This presented new challenges. It was very clear to the IPCC that it was a lot easier to try to establish the homogeneity of means and averages over long periods of time than look at extreme temperatures. In recognizing many of the problems involved in trying to make these measurements, a set of principles for climate monitoring was developed. In fact, a resolution was passed at the Fifth Conference of the Parties meeting convened every 1 to 2 years in which all nations get together and assess greenhouse gas emissions to fix this problem. Most of you probably remember the Kyoto meeting, which established a set of emission reduction targets for greenhouse gas emissions. The principles and guidelines addressed things such as changes in data collection methods. Consideration was given to metadata, related to the full documentation of observing system characteristics including operating procedure algorithms used to process the data.
For IPCC 2000, there is an even greater emphasis on extreme events and, as I mentioned earlier, a renewed emphasis on consistency among variables. There is new recognition that we need to focus on extreme events to understand how our climate is changing.
It is my understanding that about 1 to 2 billion dollars in "weather risk" trades have been made just over the past year. Why? The notion of trying to hedge against possible losses due to the vagaries of climate and weather is important for consistent profit margins. A variety of contracts are now tied to heating and cooling degree-days. There is also interest in other variables such as precipitation. The issues being faced today are very similar to those that the IPCC has been looking at over the last decade or more. What is the present status of existing observations? Are there random errors in these measurements? Are there systematic errors? The IPCC is always faced with trying to get the latest data every 5 years for an assessment to bring the figures up-to-date, but the weather risk community wants updates for 60-day settlement time periods. This community is looking for some official and reliable documentation because it has to settle in a short period of time. So it is pushing the time horizon at which we can look and trying to address some of these systematic errors. This period is much shorter than we ever thought.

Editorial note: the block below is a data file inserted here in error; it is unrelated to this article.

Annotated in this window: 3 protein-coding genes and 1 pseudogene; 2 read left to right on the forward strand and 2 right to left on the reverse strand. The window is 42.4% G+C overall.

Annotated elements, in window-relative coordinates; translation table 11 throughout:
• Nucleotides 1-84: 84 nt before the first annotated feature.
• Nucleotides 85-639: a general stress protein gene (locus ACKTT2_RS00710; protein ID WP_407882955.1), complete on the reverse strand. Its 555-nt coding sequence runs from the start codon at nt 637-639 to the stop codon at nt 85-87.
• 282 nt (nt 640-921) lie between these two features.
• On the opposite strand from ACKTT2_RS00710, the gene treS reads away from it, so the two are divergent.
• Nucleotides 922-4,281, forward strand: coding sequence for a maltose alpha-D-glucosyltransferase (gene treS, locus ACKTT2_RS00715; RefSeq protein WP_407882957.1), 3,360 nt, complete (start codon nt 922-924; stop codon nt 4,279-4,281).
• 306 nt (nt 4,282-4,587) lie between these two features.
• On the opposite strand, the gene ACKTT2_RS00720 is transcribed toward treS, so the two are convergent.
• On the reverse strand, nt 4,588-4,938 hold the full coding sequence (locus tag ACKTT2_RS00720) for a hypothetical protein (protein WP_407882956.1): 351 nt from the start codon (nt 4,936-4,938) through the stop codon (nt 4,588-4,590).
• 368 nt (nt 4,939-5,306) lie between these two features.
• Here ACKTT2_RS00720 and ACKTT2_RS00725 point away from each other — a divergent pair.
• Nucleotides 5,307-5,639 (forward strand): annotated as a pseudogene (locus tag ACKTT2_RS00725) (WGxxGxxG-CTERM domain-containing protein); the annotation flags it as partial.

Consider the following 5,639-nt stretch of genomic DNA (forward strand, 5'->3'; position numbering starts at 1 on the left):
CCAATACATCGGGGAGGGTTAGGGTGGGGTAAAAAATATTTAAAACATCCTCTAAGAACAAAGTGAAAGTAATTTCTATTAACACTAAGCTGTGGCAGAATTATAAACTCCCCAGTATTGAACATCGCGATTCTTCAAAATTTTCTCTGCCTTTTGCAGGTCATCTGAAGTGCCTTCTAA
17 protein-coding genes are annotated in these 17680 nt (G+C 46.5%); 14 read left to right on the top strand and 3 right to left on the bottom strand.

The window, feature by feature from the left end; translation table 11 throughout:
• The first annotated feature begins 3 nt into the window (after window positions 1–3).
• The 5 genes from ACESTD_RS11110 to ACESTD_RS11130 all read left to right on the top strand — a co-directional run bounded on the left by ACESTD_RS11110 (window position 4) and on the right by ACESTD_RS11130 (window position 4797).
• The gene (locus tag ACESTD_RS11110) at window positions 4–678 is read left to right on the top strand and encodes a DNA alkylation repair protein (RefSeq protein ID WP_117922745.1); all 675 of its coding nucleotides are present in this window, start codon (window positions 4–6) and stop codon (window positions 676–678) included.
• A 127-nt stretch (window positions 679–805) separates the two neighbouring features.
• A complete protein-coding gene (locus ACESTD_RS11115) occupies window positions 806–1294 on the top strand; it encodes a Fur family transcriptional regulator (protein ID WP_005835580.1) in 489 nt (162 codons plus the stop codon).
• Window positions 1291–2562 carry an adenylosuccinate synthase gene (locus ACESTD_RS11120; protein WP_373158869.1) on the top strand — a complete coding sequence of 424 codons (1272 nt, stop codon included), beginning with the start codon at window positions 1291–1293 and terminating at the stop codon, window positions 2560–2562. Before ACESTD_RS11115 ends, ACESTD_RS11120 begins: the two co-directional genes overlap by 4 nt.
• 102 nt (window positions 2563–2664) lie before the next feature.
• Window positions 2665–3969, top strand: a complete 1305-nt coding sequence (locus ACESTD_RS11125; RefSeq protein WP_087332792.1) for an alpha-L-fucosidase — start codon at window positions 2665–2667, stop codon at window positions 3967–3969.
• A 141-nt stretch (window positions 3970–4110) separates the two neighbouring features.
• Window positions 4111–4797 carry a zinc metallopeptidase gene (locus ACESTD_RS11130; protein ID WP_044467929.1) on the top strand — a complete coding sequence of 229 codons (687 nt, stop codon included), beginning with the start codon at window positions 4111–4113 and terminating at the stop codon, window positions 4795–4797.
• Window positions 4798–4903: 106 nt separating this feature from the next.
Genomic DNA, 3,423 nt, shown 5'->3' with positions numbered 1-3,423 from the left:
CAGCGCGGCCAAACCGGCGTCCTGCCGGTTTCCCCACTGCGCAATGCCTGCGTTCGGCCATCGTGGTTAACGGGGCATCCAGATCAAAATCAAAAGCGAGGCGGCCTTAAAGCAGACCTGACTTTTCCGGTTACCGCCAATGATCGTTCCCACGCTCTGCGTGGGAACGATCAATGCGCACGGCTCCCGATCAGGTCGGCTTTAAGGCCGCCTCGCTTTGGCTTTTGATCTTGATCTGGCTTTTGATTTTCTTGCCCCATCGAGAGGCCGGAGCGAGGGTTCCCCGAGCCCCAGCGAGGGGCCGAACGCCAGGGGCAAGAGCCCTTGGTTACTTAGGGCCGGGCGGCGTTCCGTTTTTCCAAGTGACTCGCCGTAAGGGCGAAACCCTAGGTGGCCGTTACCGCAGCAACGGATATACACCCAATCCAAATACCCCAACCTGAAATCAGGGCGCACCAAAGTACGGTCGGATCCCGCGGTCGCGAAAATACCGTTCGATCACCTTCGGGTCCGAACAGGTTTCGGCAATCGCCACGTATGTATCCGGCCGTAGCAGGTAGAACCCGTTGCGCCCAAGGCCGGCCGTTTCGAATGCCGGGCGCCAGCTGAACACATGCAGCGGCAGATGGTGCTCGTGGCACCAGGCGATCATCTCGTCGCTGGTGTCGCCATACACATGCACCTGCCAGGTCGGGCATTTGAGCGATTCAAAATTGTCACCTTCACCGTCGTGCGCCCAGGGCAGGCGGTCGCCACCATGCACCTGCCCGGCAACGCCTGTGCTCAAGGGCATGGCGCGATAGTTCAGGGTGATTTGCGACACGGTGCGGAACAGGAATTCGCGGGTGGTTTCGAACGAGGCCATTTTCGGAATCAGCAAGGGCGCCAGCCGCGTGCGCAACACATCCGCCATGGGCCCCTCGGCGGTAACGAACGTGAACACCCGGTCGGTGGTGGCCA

I think that some very similar interests have developed with respect to stewardship of the data. Clearly, this is an issue that has captured the attention of the weather risk community. Real-time access is something that this community is pushing scientists to address, and it challenges our ability to rapidly identify and correct systematic errors. This is a whole new sector that needs some education about how to use these data, and of course, the education will go both ways. Whereas before this was a scientific question in understanding the global environment, and it was difficult to identify just how much money was involved with respect to the effects of climate change, some very different motivations with very large resource considerations are now at stake.